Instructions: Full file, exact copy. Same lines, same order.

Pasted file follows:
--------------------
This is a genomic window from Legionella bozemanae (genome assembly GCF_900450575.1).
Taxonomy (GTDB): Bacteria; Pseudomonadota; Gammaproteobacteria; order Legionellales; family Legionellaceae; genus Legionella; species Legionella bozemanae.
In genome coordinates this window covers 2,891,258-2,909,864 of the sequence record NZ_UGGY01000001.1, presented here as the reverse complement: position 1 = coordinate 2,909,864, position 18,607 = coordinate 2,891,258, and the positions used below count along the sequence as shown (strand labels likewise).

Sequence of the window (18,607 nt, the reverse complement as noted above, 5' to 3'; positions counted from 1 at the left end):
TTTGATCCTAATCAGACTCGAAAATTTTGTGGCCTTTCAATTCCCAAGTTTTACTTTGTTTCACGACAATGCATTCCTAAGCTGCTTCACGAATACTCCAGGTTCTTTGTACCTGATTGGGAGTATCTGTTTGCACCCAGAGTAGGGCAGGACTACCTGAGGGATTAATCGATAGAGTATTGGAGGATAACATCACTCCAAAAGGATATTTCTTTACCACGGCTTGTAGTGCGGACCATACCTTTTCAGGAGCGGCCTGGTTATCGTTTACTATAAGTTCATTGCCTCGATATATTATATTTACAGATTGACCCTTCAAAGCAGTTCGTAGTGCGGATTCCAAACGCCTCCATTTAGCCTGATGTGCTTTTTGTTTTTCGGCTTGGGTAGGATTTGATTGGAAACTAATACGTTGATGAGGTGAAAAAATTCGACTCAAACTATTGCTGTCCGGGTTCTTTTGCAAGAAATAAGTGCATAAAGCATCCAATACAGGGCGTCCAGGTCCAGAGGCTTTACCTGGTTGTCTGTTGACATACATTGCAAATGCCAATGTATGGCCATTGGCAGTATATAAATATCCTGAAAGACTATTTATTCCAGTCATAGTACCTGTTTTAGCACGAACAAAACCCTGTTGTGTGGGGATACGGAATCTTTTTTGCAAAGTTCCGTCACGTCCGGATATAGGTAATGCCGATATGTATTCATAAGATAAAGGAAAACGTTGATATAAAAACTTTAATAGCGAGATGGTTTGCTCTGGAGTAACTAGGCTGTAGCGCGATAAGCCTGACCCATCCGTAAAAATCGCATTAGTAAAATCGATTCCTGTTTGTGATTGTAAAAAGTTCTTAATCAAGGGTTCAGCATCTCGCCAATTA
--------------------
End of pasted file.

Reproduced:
This is a genomic window from Legionella bozemanae (genome assembly GCF_900450575.1).
Taxonomy (GTDB): Bacteria; Pseudomonadota; Gammaproteobacteria; order Legionellales; family Legionellaceae; genus Legionella; species Legionella bozemanae.
In genome coordinates this window covers 2,891,258-2,909,864 of the sequence record NZ_UGGY01000001.1, presented here as the reverse complement: position 1 = coordinate 2,909,864, position 18,607 = coordinate 2,891,258, and the positions used below count along the sequence as shown (strand labels likewise).

Sequence of the window (18,607 nt, the reverse complement as noted above, 5' to 3'; positions counted from 1 at the left end):
TTTGATCCTAATCAGACTCGAAAATTTTGTGGCCTTTCAATTCCCAAGTTTTACTTTGTTTCACGACAATGCATTCCTAAGCTGCTTCACGAATACTCCAGGTTCTTTGTACCTGATTGGGAGTATCTGTTTGCACCCAGAGTAGGGCAGGACTACCTGAGGGATTAATCGATAGAGTATTGGAGGATAACATCACTCCAAAAGGATATTTCTTTACCACGGCTTGTAGTGCGGACCATACCTTTTCAGGAGCGGCCTGGTTATCGTTTACTATAAGTTCATTGCCTCGATATATTATATTTACAGATTGACCCTTCAAAGCAGTTCGTAGTGCGGATTCCAAACGCCTCCATTTAGCCTGATGTGCTTTTTGTTTTTCGGCTTGGGTAGGATTTGATTGGAAACTAATACGTTGATGAGGTGAAAAAATTCGACTCAAACTATTGCTGTCCGGGTTCTTTTGCAAGAAATAAGTGCATAAAGCATCCAATACAGGGCGTCCAGGTCCAGAGGCTTTACCTGGTTGTCTGTTGACATACATTGCAAATGCCAATGTATGGCCATTGGCAGTATATAAATATCCTGAAAGACTATTTATTCCAGTCATAGTACCTGTTTTAGCACGAACAAAACCCTGTTGTGTGGGGATACGGAATCTTTTTTGCAAAGTTCCGTCACGTCCGGATATAGGTAATGCCGATATGTATTCATAAGATAAAGGAAAACGTTGATATAAAAACTTTAATAGCGAGATGGTTTGCTCTGGAGTAACTAGGCTGTAGCGCGATAAGCCTGACCCATCCGTAAAAATCGCATTAGTAAAATCGATTCCTGTTTGTGATTGTAAAAAGTTCTTAATCAAGGGTTCAGCATCTCGCCAATTA